FRIMLEY HEALTH NHS FOUNDATION TRUST (2017)

This case study included 3000 employees from the national health care services in the UK. The aim of the study was to measure staff engagement following the merge of three hospital sites. One of these sites had had consistently high staff engagement scores over a number of years. One the contrary, one of the other two sites' engagement score had consistently been in the bottom 20%, citing leadership and cultural weaknesses as the major contributing factors. Action had to be taken! A number of initiatives were rolled out including; a strong strategic narrative being communicated by senior leaders; quality walkabouts were launched to connect senior leaders to staff; the launch of a new leadership programme; organisational shared values and associated behaviours were refreshed and embedded in all HR processes such as value based recruitment, induction, appraisal systems. All this paid off, as scores on all the engagement scores increased.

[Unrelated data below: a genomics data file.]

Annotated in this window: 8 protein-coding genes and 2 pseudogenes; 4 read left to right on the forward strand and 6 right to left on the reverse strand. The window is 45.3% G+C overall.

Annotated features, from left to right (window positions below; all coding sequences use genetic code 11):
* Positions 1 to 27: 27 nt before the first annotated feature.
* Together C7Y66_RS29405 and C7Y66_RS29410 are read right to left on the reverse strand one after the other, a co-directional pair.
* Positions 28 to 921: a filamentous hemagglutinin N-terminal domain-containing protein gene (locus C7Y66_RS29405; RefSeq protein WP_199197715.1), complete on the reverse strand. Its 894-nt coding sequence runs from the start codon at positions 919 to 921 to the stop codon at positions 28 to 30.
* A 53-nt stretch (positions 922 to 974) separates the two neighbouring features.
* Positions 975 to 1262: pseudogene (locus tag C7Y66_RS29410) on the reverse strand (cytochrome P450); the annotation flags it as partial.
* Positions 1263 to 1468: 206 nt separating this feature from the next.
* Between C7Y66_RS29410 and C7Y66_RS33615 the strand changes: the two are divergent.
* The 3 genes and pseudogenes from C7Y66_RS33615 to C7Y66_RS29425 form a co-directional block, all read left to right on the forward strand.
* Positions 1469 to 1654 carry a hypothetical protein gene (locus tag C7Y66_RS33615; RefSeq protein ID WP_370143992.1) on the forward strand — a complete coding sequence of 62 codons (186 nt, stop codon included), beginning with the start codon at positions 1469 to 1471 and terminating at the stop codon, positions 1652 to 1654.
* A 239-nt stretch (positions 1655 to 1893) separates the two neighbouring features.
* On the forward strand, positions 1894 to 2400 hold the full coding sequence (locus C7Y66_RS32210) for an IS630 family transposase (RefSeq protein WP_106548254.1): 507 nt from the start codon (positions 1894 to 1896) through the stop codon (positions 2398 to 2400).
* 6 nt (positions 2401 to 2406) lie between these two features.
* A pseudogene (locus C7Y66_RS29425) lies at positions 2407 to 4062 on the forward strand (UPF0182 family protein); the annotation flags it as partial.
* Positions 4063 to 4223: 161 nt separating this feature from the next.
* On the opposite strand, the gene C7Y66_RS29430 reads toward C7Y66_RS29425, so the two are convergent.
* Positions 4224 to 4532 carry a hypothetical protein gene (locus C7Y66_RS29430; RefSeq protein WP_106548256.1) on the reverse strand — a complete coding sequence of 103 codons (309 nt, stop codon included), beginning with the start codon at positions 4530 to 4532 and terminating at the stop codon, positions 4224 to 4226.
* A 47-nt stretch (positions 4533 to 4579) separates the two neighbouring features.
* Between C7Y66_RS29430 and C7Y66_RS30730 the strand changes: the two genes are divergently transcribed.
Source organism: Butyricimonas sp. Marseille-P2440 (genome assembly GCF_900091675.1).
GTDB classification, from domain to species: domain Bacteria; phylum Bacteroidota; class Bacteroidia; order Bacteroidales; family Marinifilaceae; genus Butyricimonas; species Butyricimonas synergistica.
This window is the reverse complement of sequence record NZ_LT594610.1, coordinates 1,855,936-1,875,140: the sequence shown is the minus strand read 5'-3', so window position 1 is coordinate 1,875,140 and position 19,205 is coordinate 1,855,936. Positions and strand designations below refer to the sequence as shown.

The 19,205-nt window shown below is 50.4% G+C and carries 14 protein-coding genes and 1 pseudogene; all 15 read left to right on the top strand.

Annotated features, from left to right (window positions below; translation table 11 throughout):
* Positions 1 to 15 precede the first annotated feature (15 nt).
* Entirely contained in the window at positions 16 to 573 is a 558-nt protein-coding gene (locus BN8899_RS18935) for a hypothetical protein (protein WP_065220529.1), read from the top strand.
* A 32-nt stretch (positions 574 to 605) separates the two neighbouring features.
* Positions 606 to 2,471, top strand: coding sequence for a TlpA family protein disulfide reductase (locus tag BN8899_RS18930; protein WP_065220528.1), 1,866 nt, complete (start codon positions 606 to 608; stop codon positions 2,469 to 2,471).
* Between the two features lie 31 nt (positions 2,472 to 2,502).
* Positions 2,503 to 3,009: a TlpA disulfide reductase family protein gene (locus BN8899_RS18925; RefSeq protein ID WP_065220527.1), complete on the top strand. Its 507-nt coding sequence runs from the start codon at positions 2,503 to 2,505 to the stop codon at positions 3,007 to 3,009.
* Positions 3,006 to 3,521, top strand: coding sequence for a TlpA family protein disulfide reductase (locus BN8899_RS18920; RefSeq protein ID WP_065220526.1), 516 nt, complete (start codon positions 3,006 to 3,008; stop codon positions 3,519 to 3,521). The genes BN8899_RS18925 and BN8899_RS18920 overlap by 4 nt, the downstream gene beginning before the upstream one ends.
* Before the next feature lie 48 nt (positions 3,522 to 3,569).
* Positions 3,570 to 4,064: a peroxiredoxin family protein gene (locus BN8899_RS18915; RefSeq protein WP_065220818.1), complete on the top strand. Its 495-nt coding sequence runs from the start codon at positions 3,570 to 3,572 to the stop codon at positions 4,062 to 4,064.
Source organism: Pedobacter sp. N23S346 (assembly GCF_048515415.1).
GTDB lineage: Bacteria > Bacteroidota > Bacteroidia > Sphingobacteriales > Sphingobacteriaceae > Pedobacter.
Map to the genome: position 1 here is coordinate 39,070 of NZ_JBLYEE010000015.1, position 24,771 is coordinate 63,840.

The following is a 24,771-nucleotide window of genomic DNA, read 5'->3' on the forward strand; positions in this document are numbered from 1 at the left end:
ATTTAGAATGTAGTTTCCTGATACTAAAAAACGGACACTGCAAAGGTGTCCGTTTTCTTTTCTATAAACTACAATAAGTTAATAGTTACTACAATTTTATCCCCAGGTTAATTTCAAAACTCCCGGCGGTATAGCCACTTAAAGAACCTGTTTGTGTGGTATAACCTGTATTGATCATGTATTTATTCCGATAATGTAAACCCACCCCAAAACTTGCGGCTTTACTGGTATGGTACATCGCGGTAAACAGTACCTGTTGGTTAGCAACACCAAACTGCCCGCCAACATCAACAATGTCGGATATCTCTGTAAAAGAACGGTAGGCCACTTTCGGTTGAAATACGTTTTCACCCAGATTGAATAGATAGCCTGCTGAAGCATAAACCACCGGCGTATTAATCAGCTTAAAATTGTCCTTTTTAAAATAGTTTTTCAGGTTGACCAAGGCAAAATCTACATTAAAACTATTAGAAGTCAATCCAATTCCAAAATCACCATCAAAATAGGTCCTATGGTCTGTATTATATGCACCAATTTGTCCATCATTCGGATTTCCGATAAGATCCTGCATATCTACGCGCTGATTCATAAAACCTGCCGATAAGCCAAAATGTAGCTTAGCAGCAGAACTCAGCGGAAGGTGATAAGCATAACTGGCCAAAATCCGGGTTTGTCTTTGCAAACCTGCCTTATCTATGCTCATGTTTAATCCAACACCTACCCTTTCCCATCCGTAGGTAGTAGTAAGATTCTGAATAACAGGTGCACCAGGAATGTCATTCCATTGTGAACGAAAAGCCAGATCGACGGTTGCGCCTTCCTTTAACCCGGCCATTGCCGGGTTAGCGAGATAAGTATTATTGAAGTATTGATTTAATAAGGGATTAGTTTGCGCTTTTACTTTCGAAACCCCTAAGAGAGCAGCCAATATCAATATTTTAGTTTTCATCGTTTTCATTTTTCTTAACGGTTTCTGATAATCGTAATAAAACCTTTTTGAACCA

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Author: McKoy-Beckett

Case Study: Department for Business, Innovation & Skills (BIS (1)) (2013)

Case Study: Department for Business, Innovation & Skills (BIS (1)) (2013)

This study included 3100 participants from the Civil Services in the UK. Following the mergence of two government departments, the BIS (Department for Business, Innovation and Skills) was created. This had created some communication challenges in terms of integrating different cultures. A main objective following this merge was to increase staff engagement with a more strategic approach to delivering internal communications. Insights from the data collected highlighted setting a clear vision and communicating change as key areas for improvement. Two of the specific aspects included; too much clutter in communication and inability to recall specific BIS wide messages. Communication was stripped back with a brand new strategy and approach - for instance, communication channels got streamlined. The biggest change in the approach was the development of the BIS story - an engaging strategic narrative which enabled them to tell a simple story about BIS' objectives, purpose and achievements. It was important that the BIS story was created and owned by staff, a number of steps were taken to achieve this. Campaign success was evaluated through improvements in the employee survey scores around vision, leadership, communicating change, qualitative feedback from staff focus groups and engagement scores. Longitudinal data found an increase in engagement scores following these initiatives. 

Author: McKoy-Beckett

Case Study: Department for Business, Innovation & Skills (BIS (1)) (2013)